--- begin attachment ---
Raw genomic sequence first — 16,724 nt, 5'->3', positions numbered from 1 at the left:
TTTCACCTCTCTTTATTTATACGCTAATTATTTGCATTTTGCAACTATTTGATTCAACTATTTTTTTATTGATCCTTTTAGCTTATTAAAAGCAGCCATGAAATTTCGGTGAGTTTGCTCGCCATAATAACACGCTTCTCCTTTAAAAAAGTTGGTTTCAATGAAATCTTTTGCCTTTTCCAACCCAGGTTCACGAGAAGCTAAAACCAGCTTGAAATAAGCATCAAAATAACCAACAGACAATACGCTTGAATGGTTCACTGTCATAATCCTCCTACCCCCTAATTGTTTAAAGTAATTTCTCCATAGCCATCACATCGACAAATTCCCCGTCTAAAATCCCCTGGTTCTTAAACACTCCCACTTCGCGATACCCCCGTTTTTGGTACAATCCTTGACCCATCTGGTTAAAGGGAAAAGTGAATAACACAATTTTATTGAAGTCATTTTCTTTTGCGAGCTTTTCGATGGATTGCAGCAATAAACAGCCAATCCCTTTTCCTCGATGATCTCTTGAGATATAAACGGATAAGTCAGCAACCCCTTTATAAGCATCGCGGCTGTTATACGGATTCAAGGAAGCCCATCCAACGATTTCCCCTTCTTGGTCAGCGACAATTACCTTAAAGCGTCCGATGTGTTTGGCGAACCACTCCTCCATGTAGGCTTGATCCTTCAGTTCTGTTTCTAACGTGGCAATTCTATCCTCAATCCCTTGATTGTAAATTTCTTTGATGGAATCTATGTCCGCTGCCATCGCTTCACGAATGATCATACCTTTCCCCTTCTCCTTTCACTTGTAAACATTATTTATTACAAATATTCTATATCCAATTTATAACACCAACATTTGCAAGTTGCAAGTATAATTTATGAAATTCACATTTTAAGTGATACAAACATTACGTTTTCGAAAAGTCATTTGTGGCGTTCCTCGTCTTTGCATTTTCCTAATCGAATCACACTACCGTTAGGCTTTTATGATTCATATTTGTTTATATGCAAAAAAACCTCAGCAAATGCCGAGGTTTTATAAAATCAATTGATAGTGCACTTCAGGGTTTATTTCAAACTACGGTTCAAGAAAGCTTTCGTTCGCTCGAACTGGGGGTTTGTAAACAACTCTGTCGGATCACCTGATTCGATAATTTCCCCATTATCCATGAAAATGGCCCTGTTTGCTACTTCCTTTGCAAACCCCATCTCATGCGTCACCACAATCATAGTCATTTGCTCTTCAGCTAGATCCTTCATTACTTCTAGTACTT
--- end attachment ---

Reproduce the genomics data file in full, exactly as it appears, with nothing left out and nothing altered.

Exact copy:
Raw genomic sequence first — 16,724 nt, 5'->3', positions numbered from 1 at the left:
TTTCACCTCTCTTTATTTATACGCTAATTATTTGCATTTTGCAACTATTTGATTCAACTATTTTTTTATTGATCCTTTTAGCTTATTAAAAGCAGCCATGAAATTTCGGTGAGTTTGCTCGCCATAATAACACGCTTCTCCTTTAAAAAAGTTGGTTTCAATGAAATCTTTTGCCTTTTCCAACCCAGGTTCACGAGAAGCTAAAACCAGCTTGAAATAAGCATCAAAATAACCAACAGACAATACGCTTGAATGGTTCACTGTCATAATCCTCCTACCCCCTAATTGTTTAAAGTAATTTCTCCATAGCCATCACATCGACAAATTCCCCGTCTAAAATCCCCTGGTTCTTAAACACTCCCACTTCGCGATACCCCCGTTTTTGGTACAATCCTTGACCCATCTGGTTAAAGGGAAAAGTGAATAACACAATTTTATTGAAGTCATTTTCTTTTGCGAGCTTTTCGATGGATTGCAGCAATAAACAGCCAATCCCTTTTCCTCGATGATCTCTTGAGATATAAACGGATAAGTCAGCAACCCCTTTATAAGCATCGCGGCTGTTATACGGATTCAAGGAAGCCCATCCAACGATTTCCCCTTCTTGGTCAGCGACAATTACCTTAAAGCGTCCGATGTGTTTGGCGAACCACTCCTCCATGTAGGCTTGATCCTTCAGTTCTGTTTCTAACGTGGCAATTCTATCCTCAATCCCTTGATTGTAAATTTCTTTGATGGAATCTATGTCCGCTGCCATCGCTTCACGAATGATCATACCTTTCCCCTTCTCCTTTCACTTGTAAACATTATTTATTACAAATATTCTATATCCAATTTATAACACCAACATTTGCAAGTTGCAAGTATAATTTATGAAATTCACATTTTAAGTGATACAAACATTACGTTTTCGAAAAGTCATTTGTGGCGTTCCTCGTCTTTGCATTTTCCTAATCGAATCACACTACCGTTAGGCTTTTATGATTCATATTTGTTTATATGCAAAAAAACCTCAGCAAATGCCGAGGTTTTATAAAATCAATTGATAGTGCACTTCAGGGTTTATTTCAAACTACGGTTCAAGAAAGCTTTCGTTCGCTCGAACTGGGGGTTTGTAAACAACTCTGTCGGATCACCTGATTCGATAATTTCCCCATTATCCATGAAAATGGCCCTGTTTGCTACTTCCTTTGCAAACCCCATCTCATGCGTCACCACAATCATAGTCATTTGCTCTTCAGCTAGATCCTTCATTACTTCTAGTACTT